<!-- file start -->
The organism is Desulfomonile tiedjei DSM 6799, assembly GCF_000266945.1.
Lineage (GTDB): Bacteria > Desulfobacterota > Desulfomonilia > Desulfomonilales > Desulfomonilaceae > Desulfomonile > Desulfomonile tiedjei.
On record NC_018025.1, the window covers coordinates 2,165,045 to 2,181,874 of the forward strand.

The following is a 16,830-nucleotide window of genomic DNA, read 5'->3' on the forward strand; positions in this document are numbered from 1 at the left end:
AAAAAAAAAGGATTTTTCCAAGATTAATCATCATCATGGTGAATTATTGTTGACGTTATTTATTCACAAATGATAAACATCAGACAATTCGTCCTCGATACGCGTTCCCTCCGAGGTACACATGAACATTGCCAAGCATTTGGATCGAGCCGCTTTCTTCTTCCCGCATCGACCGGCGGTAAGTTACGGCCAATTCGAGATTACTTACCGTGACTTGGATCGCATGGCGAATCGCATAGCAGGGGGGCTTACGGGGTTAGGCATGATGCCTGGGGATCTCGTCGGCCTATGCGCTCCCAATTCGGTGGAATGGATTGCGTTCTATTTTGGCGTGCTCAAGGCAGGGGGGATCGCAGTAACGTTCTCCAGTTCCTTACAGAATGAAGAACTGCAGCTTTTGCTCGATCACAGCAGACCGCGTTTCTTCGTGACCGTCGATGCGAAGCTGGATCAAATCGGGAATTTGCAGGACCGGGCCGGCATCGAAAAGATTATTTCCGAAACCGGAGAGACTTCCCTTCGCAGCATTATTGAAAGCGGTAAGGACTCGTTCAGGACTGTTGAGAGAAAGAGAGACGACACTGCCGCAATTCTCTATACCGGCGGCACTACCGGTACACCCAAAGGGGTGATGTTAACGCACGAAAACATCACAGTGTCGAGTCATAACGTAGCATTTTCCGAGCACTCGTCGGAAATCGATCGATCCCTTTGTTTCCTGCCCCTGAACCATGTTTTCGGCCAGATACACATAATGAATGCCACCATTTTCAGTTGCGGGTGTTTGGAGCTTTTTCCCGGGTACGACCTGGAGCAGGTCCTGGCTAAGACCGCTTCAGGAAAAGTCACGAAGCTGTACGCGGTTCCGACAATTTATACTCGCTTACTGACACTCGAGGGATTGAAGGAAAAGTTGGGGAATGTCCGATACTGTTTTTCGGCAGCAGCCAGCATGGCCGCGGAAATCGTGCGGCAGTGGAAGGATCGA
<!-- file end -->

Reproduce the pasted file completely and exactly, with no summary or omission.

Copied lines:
The organism is Desulfomonile tiedjei DSM 6799, assembly GCF_000266945.1.
Lineage (GTDB): Bacteria > Desulfobacterota > Desulfomonilia > Desulfomonilales > Desulfomonilaceae > Desulfomonile > Desulfomonile tiedjei.
On record NC_018025.1, the window covers coordinates 2,165,045 to 2,181,874 of the forward strand.

The following is a 16,830-nucleotide window of genomic DNA, read 5'->3' on the forward strand; positions in this document are numbered from 1 at the left end:
AAAAAAAAAGGATTTTTCCAAGATTAATCATCATCATGGTGAATTATTGTTGACGTTATTTATTCACAAATGATAAACATCAGACAATTCGTCCTCGATACGCGTTCCCTCCGAGGTACACATGAACATTGCCAAGCATTTGGATCGAGCCGCTTTCTTCTTCCCGCATCGACCGGCGGTAAGTTACGGCCAATTCGAGATTACTTACCGTGACTTGGATCGCATGGCGAATCGCATAGCAGGGGGGCTTACGGGGTTAGGCATGATGCCTGGGGATCTCGTCGGCCTATGCGCTCCCAATTCGGTGGAATGGATTGCGTTCTATTTTGGCGTGCTCAAGGCAGGGGGGATCGCAGTAACGTTCTCCAGTTCCTTACAGAATGAAGAACTGCAGCTTTTGCTCGATCACAGCAGACCGCGTTTCTTCGTGACCGTCGATGCGAAGCTGGATCAAATCGGGAATTTGCAGGACCGGGCCGGCATCGAAAAGATTATTTCCGAAACCGGAGAGACTTCCCTTCGCAGCATTATTGAAAGCGGTAAGGACTCGTTCAGGACTGTTGAGAGAAAGAGAGACGACACTGCCGCAATTCTCTATACCGGCGGCACTACCGGTACACCCAAAGGGGTGATGTTAACGCACGAAAACATCACAGTGTCGAGTCATAACGTAGCATTTTCCGAGCACTCGTCGGAAATCGATCGATCCCTTTGTTTCCTGCCCCTGAACCATGTTTTCGGCCAGATACACATAATGAATGCCACCATTTTCAGTTGCGGGTGTTTGGAGCTTTTTCCCGGGTACGACCTGGAGCAGGTCCTGGCTAAGACCGCTTCAGGAAAAGTCACGAAGCTGTACGCGGTTCCGACAATTTATACTCGCTTACTGACACTCGAGGGATTGAAGGAAAAGTTGGGGAATGTCCGATACTGTTTTTCGGCAGCAGCCAGCATGGCCGCGGAAATCGTGCGGCAGTGGAAGGATCGA